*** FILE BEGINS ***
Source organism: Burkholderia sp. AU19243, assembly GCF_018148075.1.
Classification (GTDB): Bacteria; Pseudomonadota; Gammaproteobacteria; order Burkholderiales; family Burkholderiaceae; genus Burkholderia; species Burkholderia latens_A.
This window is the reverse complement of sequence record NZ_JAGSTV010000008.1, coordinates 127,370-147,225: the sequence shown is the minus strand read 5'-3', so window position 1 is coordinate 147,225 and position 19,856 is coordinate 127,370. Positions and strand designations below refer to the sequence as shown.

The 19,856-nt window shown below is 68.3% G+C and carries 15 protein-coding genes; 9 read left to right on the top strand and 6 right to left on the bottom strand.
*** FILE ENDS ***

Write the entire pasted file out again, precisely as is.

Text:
Source organism: Burkholderia sp. AU19243, assembly GCF_018148075.1.
Classification (GTDB): Bacteria; Pseudomonadota; Gammaproteobacteria; order Burkholderiales; family Burkholderiaceae; genus Burkholderia; species Burkholderia latens_A.
This window is the reverse complement of sequence record NZ_JAGSTV010000008.1, coordinates 127,370-147,225: the sequence shown is the minus strand read 5'-3', so window position 1 is coordinate 147,225 and position 19,856 is coordinate 127,370. Positions and strand designations below refer to the sequence as shown.

The 19,856-nt window shown below is 68.3% G+C and carries 15 protein-coding genes; 9 read left to right on the top strand and 6 right to left on the bottom strand.